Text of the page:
Term limits have been approved almost everywhere they’ve been on the ballot.
Without long-term legislators, according to another anti-term-limit argument, “inexperienced” legislators won’t be able to control the permanent bureaucracy. That’s a red herring. Legislators ultimately control the purse and the power to control the bureaucrats any time they want to, and we must not overlook the unholy alliances built up between bureaucracies and long-term legislators. Surely, the “experience” of living as a private citizen under the rules and taxes one voted for as a legislator is just as valuable and instructive, if not more so, than the experience of cooking up those rules and taxes in the first place.
Term limits have been approved almost everywhere they’ve been on the ballot because concerned citizens see them as a positive structural reform, a necessary step to change the incentives of legislators so they would think more about the good of their states and country and less about their next campaign. Those citizens want to ensure a regular supply of fresh blood and new ideas in legislative bodies. They want to open the system to more people from a variety of professions. They want to make public officials less responsive to organized, well-heeled lobbies and more interested in serving the welfare of society at large.
Term Limits and Individual Liberty
But what about that paramount issue of great interest to readers of this magazine—the issue of individual liberty? Do term limits enhance or detract from its protection?
Term limits are helpful to the cause of individual liberty.
For sure, people in a free and democratic society ultimately get the government they vote for. Term limits cannot guarantee either individual liberty or good government if voters with bad ideas replace bad legislators with other bad people. Ben Franklin may have supported term limits, but he also believed, with John Philpot Curran, that in any event, “The condition upon which God hath given liberty to man is eternal vigilance.”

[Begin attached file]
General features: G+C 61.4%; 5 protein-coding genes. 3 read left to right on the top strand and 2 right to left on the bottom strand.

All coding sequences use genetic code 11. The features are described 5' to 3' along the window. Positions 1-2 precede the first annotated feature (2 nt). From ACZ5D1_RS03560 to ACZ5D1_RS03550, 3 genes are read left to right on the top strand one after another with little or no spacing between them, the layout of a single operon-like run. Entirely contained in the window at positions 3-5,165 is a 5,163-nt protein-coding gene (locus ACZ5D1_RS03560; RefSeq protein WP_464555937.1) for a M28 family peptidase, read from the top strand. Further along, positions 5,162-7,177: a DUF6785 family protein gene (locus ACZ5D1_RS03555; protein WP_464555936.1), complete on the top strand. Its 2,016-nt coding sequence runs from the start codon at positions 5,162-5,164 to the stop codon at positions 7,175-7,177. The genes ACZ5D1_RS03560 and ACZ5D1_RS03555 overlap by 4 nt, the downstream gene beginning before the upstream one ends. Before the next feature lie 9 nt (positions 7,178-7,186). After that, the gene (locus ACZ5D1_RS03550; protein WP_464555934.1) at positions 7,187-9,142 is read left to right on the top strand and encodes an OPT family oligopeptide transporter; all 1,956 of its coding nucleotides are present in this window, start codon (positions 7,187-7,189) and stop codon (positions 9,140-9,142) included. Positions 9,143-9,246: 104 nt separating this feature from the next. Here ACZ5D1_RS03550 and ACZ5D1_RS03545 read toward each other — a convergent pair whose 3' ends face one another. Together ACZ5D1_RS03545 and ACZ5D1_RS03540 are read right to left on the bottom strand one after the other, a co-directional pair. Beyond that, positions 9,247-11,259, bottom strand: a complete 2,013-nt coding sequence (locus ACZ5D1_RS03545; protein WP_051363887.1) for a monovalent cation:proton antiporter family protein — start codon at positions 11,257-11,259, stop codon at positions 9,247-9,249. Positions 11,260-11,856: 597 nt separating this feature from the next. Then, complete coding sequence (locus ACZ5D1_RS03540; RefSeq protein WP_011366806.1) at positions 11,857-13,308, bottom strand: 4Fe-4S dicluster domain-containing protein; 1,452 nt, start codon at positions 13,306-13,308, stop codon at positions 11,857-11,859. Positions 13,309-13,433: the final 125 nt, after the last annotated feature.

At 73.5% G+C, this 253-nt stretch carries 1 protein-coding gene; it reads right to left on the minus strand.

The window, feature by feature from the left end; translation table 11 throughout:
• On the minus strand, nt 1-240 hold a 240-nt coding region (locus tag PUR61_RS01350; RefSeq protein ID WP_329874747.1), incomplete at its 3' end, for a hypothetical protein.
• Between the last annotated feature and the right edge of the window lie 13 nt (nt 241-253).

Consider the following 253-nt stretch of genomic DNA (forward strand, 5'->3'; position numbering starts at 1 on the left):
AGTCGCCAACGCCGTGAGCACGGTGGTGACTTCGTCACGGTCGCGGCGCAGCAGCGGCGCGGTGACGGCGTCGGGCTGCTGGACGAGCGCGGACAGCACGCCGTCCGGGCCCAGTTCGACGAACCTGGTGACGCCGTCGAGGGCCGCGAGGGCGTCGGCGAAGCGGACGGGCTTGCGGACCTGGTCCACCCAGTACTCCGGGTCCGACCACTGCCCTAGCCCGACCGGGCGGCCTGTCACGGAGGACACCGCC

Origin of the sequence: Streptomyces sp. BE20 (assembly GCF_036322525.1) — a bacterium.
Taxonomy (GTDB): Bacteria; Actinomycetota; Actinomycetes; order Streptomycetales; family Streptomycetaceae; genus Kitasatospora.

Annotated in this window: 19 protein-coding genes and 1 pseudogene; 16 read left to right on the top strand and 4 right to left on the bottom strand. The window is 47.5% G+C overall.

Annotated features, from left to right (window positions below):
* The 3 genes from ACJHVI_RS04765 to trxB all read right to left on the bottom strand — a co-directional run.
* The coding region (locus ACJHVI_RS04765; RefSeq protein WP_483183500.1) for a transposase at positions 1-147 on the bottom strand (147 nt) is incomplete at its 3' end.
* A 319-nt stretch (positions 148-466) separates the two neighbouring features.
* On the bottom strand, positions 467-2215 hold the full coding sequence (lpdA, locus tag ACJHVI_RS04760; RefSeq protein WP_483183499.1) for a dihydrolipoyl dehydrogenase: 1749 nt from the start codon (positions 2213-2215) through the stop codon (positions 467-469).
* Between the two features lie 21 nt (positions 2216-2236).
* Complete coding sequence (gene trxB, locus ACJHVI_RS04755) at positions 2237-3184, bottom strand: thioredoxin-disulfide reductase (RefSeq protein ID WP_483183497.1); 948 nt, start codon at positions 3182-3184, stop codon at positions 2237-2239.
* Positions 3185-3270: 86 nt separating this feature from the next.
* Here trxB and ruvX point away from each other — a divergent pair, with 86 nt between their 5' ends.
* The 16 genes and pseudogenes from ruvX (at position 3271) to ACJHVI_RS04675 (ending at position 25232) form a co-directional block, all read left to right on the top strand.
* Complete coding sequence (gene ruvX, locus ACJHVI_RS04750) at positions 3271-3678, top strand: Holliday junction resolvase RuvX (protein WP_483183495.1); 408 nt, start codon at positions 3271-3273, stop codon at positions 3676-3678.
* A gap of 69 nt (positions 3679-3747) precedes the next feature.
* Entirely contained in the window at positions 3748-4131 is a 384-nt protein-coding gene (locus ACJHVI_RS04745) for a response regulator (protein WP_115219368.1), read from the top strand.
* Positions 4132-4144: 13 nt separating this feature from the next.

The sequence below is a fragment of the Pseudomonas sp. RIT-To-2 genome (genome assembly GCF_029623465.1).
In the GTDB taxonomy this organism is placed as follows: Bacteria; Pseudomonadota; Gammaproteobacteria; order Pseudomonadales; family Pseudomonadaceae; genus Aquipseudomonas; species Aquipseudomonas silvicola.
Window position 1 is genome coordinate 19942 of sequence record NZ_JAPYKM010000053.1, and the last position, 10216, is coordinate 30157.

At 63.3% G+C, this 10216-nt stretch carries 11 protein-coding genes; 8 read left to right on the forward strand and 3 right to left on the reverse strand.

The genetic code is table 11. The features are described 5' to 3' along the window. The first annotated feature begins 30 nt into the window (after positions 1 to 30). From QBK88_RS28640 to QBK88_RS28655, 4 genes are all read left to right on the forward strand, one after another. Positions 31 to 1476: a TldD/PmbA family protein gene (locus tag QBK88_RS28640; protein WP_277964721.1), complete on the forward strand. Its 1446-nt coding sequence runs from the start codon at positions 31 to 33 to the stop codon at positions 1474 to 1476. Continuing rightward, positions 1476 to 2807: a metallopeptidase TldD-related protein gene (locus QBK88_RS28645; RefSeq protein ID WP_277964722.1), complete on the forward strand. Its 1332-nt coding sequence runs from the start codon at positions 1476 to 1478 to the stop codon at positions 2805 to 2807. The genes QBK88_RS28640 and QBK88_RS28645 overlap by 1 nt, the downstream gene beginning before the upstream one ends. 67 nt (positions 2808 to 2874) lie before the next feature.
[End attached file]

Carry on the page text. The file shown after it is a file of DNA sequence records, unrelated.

However, the evidence suggests that at the margin, term limits are helpful to the cause of individual liberty. Elhauge’s report showed that term limits lessen the influence of seniority. His research demonstrated that long-term lawmakers from both major parties vote for more bureaucracy than do lawmakers who have been in office for shorter times. Term limits lessen the ability of lawmakers to develop cozy deals with either bureaucracies or special interests that seek to get something from government at everyone else’s expense.
Stephen Moore, writing for the Cato Institute, says that an examination of the voting behavior of congressmen reveals that on a wide range of liberty-related issues—“not raising the minimum wage, defunding the National Endowment for the Arts, closing down the Legal Services Corporation, and cutting taxes—junior members [are] less likely to vote to tax, spend, regulate and otherwise stick Washington’s nose in our private affairs than [are] the old bulls.”
Term limits do not yet exist for members of Congress. Do we need a reminder that long-term pols with lots of “experience” in Washington have blessed Americans with trillions in debt and a federal government that sucks more and more from our wallets year after year after year?
It says a lot that virtually every group that lobbies for more government power and wealth redistribution opposes term limits. When they buy a lawmaker, they want him to stay bought and stick around a while.